DIE Mercurii, 8 die Februarii.
Earl of Manchester, Speaker this Day.
Lady Crisp, and Family, a Pass.
Ordered, That the Lady Crispe, her Daughter, and
Two Servants, shall have a Pass, with a Hackney Coach,
to go to Oxford and back again.
Profits of the Living of Bushy sequestered from Dr. Seaton.
The House receiving Information from the House of
Commons, "That there is just Reason to pass the Order for sequestering the Profits of the Parsonage of
Bushy, which is Doctor Seaton's:" Hereupon this
House Ordered, To agree with the House of Commons in the Order brought formerly from the House
of Commons. (Here enter it.)
Mrs. Rogers, a Pass.
Ordered, That a Pass shall be given, to send a
Coach, to fetch up Mrs. Rogers, Midwife, out of Dorsettshire.
Battin, a Pass.
Ordered, That Rob't Battin, a Page of the Back
Stairs, shall have a Pass, to go to Oxford, to claim his
Ordered, That the Duke of Espernoone
Sir Francis Dodington's Petition, to be removed from Windsor Castle to the Custody of Mr. Brigham in Westminster.
Upon the Petition of Sir Francis Dodington, a Prisoner
in the Keep in the Castle of Windsor; shewing, "That
he was taken at Tavestocke, in the County of Devon
(where he was about his Occasions), and thence sent
up to the Parliament, and committed; whereupon he
remained a Prisoner, in The Gatehouse and Winchester
House, for the Space of Fourteen Weeks; to which
in all Humility he submitted himself, in daily Hopes
of his Deliverance, by his Trial; or otherwise, by
the Clemency of this House, upon Bail, till there
might be Time for his Trial.
"That afterwards he was removed to Winsor Castle,
where he hath remained about the Space of a Month.
"That your Petitioner is very sickly, and is now
restrained to One Room in the Keep there (where
in there are divers other Prisoners), so inconsistent
with the sick and infirm Estate of his Body, that he
is in great Danger of his Life, if he should continue
"The Petitioner's most humble Suit therefore is,
that, for the Preservation of his Health, he
may be a Prisoner to Mr. John Brigham, of
Westm. who will give good Security for his
true Imprisonment, till the great Affairs of
the Kingdom may give Way for the Petitioner's Trial."
The House taking the said Petition into Consideration, and in regard of the ill Health of the Petitioner,
it is Ordered, That the said Sir Francis Doddington
shall be removed from Windsor, and kept in safe Custody of Jo. Brigham, he giving Security for his true
Message from the H. C. for Concurrence in the following Orders.
A Message was brought from the House of Commons, by Mr. Walter Longe:
To desire their Lordships Concurrence in Two Orders
for the raising of Monies.
1. An Order to enable the Treasurers (fn. *) to give Acquittances to Persons that shall advance Monies in the
City of London. (Here enter it.)
2. An Ordinance concerning the assessing of divers
Persons, in the City of London, according to the Ordinance of the Twenty-ninth of November. (Here enter it.)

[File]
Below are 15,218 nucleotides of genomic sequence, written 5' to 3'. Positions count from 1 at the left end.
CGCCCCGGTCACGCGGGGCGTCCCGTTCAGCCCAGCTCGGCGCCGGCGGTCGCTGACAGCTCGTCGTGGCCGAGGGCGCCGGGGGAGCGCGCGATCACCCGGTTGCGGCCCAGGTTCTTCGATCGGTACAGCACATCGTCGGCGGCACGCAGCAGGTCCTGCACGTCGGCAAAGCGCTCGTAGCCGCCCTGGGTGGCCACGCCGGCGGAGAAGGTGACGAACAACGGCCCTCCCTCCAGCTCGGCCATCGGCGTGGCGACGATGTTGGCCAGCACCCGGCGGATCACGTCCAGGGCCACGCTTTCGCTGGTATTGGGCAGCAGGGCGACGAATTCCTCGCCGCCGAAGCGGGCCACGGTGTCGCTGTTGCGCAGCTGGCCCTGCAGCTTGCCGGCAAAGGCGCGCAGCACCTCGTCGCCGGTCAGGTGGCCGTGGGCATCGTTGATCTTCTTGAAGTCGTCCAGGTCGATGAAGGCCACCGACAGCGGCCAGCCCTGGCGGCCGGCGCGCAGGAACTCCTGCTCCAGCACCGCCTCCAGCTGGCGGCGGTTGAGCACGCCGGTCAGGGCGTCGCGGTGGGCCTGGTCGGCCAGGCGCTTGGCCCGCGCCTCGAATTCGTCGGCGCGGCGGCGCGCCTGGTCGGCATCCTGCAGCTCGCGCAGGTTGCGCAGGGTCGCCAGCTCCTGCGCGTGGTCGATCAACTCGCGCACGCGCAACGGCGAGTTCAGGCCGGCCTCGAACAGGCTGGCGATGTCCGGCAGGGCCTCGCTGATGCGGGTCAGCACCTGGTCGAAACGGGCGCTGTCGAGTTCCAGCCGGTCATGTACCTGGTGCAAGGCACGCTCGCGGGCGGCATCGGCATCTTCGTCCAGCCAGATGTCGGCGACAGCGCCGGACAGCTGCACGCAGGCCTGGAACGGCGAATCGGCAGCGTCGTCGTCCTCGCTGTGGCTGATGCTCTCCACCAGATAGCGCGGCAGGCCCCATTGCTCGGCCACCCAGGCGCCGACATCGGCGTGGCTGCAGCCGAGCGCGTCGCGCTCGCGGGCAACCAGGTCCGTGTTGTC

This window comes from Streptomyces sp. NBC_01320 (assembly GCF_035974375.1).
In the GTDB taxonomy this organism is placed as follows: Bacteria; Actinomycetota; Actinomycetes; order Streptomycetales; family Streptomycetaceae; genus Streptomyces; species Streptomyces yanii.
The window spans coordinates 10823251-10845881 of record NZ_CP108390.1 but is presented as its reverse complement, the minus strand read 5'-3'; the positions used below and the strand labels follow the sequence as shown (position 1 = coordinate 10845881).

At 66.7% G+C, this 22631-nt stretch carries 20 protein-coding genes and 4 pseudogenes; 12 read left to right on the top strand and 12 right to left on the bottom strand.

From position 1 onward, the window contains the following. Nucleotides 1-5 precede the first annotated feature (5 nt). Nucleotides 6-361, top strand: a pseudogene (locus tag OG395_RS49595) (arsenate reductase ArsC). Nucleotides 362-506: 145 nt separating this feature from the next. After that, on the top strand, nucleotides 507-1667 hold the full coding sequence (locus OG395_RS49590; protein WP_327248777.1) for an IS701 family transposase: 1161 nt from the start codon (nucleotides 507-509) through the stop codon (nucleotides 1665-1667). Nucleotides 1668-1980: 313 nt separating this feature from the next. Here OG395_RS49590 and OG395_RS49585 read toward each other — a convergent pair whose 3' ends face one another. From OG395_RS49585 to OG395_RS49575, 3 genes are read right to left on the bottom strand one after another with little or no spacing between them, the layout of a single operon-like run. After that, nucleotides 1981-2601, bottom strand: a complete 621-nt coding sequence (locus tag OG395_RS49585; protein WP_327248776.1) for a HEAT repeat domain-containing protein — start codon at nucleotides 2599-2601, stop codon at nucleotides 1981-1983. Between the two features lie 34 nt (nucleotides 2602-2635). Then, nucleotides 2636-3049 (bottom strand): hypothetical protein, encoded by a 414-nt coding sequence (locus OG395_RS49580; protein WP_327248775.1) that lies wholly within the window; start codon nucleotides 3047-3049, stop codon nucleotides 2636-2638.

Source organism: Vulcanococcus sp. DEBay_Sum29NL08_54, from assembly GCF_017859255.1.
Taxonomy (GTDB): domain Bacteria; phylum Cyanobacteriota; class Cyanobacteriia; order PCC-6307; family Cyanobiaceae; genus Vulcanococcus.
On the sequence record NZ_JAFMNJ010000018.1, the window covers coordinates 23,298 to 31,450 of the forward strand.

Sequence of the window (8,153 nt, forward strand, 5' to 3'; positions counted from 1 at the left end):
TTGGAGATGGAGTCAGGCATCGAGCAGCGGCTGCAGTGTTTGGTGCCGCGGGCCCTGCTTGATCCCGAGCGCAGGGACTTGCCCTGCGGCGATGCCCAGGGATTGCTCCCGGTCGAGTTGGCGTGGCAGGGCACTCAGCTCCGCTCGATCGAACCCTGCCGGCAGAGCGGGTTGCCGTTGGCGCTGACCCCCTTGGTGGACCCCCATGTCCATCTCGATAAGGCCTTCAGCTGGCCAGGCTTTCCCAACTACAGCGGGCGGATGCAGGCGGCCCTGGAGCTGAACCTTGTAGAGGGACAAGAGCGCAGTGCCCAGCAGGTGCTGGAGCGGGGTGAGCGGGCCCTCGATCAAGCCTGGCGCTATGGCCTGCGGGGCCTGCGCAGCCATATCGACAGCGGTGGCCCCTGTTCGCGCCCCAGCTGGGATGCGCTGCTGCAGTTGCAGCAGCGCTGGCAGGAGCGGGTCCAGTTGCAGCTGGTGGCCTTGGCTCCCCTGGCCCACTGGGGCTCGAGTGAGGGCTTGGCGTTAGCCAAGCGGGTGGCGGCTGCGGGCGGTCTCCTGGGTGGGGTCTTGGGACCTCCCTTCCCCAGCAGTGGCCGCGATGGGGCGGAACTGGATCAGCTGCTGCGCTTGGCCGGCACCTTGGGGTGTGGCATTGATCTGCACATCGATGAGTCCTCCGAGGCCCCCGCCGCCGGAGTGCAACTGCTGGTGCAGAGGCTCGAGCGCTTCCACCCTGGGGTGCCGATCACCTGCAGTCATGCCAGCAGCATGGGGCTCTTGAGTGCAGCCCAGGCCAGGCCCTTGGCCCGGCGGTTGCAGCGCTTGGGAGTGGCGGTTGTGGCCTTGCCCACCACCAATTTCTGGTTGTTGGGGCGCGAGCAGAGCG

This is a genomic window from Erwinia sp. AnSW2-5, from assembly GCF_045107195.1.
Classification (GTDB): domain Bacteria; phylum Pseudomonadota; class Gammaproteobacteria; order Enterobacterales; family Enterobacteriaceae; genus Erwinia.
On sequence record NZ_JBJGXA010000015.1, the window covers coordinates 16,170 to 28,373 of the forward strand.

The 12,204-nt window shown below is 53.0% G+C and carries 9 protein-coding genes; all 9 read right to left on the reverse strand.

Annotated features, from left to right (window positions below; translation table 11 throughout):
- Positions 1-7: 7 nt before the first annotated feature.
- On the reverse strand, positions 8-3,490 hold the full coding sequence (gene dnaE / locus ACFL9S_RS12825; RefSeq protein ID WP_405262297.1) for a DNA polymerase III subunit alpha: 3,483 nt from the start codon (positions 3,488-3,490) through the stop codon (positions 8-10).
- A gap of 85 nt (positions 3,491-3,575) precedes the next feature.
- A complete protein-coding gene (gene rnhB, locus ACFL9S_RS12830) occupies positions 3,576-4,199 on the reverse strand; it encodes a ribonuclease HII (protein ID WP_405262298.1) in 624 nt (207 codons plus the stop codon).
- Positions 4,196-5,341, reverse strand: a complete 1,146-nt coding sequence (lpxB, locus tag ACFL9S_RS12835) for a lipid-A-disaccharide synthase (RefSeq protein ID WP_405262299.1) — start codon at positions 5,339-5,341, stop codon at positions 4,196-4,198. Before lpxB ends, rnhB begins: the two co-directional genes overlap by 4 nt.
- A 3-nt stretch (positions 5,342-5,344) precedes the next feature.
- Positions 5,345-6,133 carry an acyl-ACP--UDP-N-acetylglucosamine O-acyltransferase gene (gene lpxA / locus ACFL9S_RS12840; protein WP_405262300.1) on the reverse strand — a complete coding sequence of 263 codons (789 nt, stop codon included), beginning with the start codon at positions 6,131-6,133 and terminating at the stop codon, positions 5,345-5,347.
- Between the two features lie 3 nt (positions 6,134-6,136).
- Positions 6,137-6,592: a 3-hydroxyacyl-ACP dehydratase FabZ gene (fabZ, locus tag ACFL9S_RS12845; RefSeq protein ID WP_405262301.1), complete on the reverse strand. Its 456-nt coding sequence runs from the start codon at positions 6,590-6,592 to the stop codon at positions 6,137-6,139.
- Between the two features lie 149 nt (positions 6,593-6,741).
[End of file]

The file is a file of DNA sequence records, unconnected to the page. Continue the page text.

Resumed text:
The Answer returned was:
That this House agrees with the House of Commons
in these Two Orders now brought up; and that the
Ordinance shall be printed and published.
Herne, for printing Pamphlets since he was committed.
Ordered, That Herne, the Printer that hath printed
Pamphlets since he was committed to Prison by this
House, shall be brought to this House To- (fn. †) morrow, and
the Witnesses to be present; and then this House will
take the same into Consideration.
Badger and Lownes sent for, for printing Pamphlets, &c.
Ordered, That Badger and
Lownes shall be sent for, as Delinquents, and brought
before this House, to answer their printing and publishing of Pamphlets and Journals.
Confession at the Fast.
Next, a Paper was read, being a General Confession of National Sins, to be published at the General
Fast, by the Ministers. (Here enter it.)
Ordered, That this House approves of this Confession, and that the same be communicated to the House
of Commons, to desire their Consent therein.
Ordered, To have a Conference with the House
of Commons, to communicate to them the Votes made
by this House Yesterday, concerning the King's Answer
to the Propositions.
Message to the H. C. for a Conference, about the King's Answer to the Propositions.
A Message was sent to the House of Commons, by
Serjeant Fynch and Serjeant Glanvile:
To desire a Conference, by a Committee of both
Houses, in the Painted Chamber, concerning some
Votes passed by this House, touching the King's Answer to the Propositions.
Ordinance for the Earl of Warwick to command the Fleet.
Next, the Ordinance appointing the Earl of Warwicke
to be Admiral until the Bill passes for settling the Admiralty, was read. (Here enter it.)
Ordered, That this House agrees with the House
of Commons in this Ordinance.
Message to the H. C. that the Lords agree to it.
A Message was sent to the House of Commons, by Sir
Edw. Leech and Dr.
To let the House of Commons know, that this House
agrees with them in the Ordinance, appointing the
Earl of Warwicke to be Admiral over the Navy.
Captain Nettervile's Allowance in Wood-street Compter.
Upon reading the Petition of Captain Thomas Newtervile, a Prisoner in Wood-streate Compter, London; shewing, "That this House formerly Ordered, That he
should be allowed Two Shillings per Diem for his
Maintenance, out of the Stock of Money in the
Hands of the Clerk of the Crown, which is spent;
therefore desires their Lordships further Consideration, for his Relief:" Which this House taking into
Consideration, Ordered, That the Keeper of The
Compter shall be sent for, to attend this House Tomorrow Morning, to be asked whether he will undertake and be willing to allow the said Mr. Newtervile an
Allowance of Maintenance, after the Proportion of Two
Shillings per Diem; and this House will take Care to
see him paid again.
Ordinance for the Earl of Warwick to command the Fleet.
"Whereas the Earl of Northumberland, a Person of
known Integrity and Honour, in whom the King